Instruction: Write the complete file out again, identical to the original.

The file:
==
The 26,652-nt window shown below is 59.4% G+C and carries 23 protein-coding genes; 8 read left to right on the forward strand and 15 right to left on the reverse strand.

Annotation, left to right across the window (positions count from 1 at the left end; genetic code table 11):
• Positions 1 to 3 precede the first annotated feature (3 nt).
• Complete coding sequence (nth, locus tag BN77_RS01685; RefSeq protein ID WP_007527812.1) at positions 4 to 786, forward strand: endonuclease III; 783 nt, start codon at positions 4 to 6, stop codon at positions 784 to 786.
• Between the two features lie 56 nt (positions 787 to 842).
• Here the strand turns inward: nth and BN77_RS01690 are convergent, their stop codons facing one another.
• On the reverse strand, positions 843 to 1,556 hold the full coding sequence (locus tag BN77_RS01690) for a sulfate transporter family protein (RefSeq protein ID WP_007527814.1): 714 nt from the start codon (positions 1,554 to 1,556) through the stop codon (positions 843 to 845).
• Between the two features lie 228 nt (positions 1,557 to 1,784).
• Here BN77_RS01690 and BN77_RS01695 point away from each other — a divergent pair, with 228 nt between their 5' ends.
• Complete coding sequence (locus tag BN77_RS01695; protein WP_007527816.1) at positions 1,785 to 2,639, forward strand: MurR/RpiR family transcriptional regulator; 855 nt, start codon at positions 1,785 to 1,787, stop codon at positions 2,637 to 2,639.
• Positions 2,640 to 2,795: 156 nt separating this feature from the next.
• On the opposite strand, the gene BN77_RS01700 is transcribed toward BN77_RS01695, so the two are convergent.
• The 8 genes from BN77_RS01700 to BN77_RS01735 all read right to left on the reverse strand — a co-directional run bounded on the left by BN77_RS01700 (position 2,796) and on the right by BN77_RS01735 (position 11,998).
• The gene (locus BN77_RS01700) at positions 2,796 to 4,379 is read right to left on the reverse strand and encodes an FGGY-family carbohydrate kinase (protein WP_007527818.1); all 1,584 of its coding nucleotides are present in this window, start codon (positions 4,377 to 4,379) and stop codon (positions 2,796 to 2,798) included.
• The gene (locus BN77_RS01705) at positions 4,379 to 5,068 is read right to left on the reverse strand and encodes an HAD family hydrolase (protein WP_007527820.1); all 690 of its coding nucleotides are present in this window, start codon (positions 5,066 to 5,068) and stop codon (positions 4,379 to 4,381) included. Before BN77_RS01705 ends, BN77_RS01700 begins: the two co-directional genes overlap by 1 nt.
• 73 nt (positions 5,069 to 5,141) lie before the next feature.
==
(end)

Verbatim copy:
The 26,652-nt window shown below is 59.4% G+C and carries 23 protein-coding genes; 8 read left to right on the forward strand and 15 right to left on the reverse strand.

Annotation, left to right across the window (positions count from 1 at the left end; genetic code table 11):
• Positions 1 to 3 precede the first annotated feature (3 nt).
• Complete coding sequence (nth, locus tag BN77_RS01685; RefSeq protein ID WP_007527812.1) at positions 4 to 786, forward strand: endonuclease III; 783 nt, start codon at positions 4 to 6, stop codon at positions 784 to 786.
• Between the two features lie 56 nt (positions 787 to 842).
• Here the strand turns inward: nth and BN77_RS01690 are convergent, their stop codons facing one another.
• On the reverse strand, positions 843 to 1,556 hold the full coding sequence (locus tag BN77_RS01690) for a sulfate transporter family protein (RefSeq protein ID WP_007527814.1): 714 nt from the start codon (positions 1,554 to 1,556) through the stop codon (positions 843 to 845).
• Between the two features lie 228 nt (positions 1,557 to 1,784).
• Here BN77_RS01690 and BN77_RS01695 point away from each other — a divergent pair, with 228 nt between their 5' ends.
• Complete coding sequence (locus tag BN77_RS01695; protein WP_007527816.1) at positions 1,785 to 2,639, forward strand: MurR/RpiR family transcriptional regulator; 855 nt, start codon at positions 1,785 to 1,787, stop codon at positions 2,637 to 2,639.
• Positions 2,640 to 2,795: 156 nt separating this feature from the next.
• On the opposite strand, the gene BN77_RS01700 is transcribed toward BN77_RS01695, so the two are convergent.
• The 8 genes from BN77_RS01700 to BN77_RS01735 all read right to left on the reverse strand — a co-directional run bounded on the left by BN77_RS01700 (position 2,796) and on the right by BN77_RS01735 (position 11,998).
• The gene (locus BN77_RS01700) at positions 2,796 to 4,379 is read right to left on the reverse strand and encodes an FGGY-family carbohydrate kinase (protein WP_007527818.1); all 1,584 of its coding nucleotides are present in this window, start codon (positions 4,377 to 4,379) and stop codon (positions 2,796 to 2,798) included.
• The gene (locus BN77_RS01705) at positions 4,379 to 5,068 is read right to left on the reverse strand and encodes an HAD family hydrolase (protein WP_007527820.1); all 690 of its coding nucleotides are present in this window, start codon (positions 5,066 to 5,068) and stop codon (positions 4,379 to 4,381) included. Before BN77_RS01705 ends, BN77_RS01700 begins: the two co-directional genes overlap by 1 nt.
• 73 nt (positions 5,069 to 5,141) lie before the next feature.